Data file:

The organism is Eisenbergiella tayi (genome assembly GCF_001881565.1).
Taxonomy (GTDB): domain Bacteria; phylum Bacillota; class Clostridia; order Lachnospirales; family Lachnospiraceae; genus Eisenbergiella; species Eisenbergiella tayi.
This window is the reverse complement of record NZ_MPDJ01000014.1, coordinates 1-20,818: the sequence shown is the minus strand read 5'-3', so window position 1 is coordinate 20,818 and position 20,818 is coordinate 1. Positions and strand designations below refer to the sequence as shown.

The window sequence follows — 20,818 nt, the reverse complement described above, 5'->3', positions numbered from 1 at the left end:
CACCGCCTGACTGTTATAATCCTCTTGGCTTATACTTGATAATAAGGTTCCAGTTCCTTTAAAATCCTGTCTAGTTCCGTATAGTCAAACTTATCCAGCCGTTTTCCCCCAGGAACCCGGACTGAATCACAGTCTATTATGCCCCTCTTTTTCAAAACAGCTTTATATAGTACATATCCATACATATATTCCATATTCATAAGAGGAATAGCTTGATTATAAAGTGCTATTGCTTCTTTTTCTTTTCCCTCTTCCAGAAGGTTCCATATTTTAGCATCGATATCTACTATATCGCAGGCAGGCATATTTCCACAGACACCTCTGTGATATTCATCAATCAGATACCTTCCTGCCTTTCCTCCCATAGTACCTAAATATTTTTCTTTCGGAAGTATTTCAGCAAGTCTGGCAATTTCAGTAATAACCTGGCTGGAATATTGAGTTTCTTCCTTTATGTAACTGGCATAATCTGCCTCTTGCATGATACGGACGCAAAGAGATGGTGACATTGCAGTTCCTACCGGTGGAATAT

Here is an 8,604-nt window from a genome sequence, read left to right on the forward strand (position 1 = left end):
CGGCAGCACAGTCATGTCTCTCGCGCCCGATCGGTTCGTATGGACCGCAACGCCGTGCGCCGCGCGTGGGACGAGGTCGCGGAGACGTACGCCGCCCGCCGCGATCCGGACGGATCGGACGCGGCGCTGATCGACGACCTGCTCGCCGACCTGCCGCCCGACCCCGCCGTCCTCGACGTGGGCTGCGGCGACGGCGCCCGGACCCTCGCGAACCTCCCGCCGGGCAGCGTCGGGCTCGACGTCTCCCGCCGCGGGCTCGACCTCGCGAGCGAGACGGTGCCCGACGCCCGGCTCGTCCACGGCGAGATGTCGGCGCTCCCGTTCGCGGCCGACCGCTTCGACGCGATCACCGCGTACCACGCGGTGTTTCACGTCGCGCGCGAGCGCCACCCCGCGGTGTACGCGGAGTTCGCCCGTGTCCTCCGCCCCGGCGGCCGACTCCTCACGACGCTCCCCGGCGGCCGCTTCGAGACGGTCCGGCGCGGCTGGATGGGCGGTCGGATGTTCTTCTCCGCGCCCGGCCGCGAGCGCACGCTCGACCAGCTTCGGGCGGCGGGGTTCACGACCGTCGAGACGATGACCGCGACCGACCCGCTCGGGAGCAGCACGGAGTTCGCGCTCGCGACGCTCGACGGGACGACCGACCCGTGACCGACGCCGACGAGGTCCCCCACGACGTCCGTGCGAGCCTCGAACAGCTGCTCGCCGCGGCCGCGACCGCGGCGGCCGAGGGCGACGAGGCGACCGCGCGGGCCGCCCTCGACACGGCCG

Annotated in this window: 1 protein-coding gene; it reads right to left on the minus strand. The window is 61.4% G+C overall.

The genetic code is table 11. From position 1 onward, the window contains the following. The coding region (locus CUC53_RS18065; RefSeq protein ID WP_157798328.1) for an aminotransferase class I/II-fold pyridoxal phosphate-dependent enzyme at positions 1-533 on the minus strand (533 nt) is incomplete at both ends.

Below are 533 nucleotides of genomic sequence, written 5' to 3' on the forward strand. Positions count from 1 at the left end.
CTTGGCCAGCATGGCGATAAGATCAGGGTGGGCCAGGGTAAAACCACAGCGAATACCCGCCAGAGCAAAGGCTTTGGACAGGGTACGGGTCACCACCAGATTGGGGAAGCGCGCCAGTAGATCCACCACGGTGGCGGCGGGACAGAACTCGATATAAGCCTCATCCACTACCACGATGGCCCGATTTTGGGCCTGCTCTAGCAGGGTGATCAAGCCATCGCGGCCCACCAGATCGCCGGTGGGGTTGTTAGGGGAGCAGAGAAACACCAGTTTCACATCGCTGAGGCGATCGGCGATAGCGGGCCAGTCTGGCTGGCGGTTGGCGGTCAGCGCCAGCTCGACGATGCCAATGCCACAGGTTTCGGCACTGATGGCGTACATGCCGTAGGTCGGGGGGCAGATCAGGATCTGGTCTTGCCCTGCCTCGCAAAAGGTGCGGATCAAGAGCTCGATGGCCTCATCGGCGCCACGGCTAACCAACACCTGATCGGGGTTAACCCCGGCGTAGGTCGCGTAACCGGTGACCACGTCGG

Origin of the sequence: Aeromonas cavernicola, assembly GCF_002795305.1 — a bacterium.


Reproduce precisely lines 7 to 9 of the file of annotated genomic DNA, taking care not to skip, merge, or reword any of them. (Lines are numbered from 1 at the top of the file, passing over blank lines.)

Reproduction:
CGGCAGCACAGTCATGTCTCTCGCGCCCGATCGGTTCGTATGGACCGCAACGCCGTGCGCCGCGCGTGGGACGAGGTCGCGGAGACGTACGCCGCCCGCCGCGATCCGGACGGATCGGACGCGGCGCTGATCGACGACCTGCTCGCCGACCTGCCGCCCGACCCCGCCGTCCTCGACGTGGGCTGCGGCGACGGCGCCCGGACCCTCGCGAACCTCCCGCCGGGCAGCGTCGGGCTCGACGTCTCCCGCCGCGGGCTCGACCTCGCGAGCGAGACGGTGCCCGACGCCCGGCTCGTCCACGGCGAGATGTCGGCGCTCCCGTTCGCGGCCGACCGCTTCGACGCGATCACCGCGTACCACGCGGTGTTTCACGTCGCGCGCGAGCGCCACCCCGCGGTGTACGCGGAGTTCGCCCGTGTCCTCCGCCCCGGCGGCCGACTCCTCACGACGCTCCCCGGCGGCCGCTTCGAGACGGTCCGGCGCGGCTGGATGGGCGGTCGGATGTTCTTCTCCGCGCCCGGCCGCGAGCGCACGCTCGACCAGCTTCGGGCGGCGGGGTTCACGACCGTCGAGACGATGACCGCGACCGACCCGCTCGGGAGCAGCACGGAGTTCGCGCTCGCGACGCTCGACGGGACGACCGACCCGTGACCGACGCCGACGAGGTCCCCCACGACGTCCGTGCGAGCCTCGAACAGCTGCTCGCCGCGGCCGCGACCGCGGCGGCCGAGGGCGACGAGGCGACCGCGCGGGCCGCCCTCGACACGGCCG

Annotated in this window: 1 protein-coding gene; it reads right to left on the minus strand. The window is 61.4% G+C overall.

The genetic code is table 11. From position 1 onward, the window contains the following. The coding region (locus CUC53_RS18065; RefSeq protein ID WP_157798328.1) for an aminotransferase class I/II-fold pyridoxal phosphate-dependent enzyme at positions 1-533 on the minus strand (533 nt) is incomplete at both ends.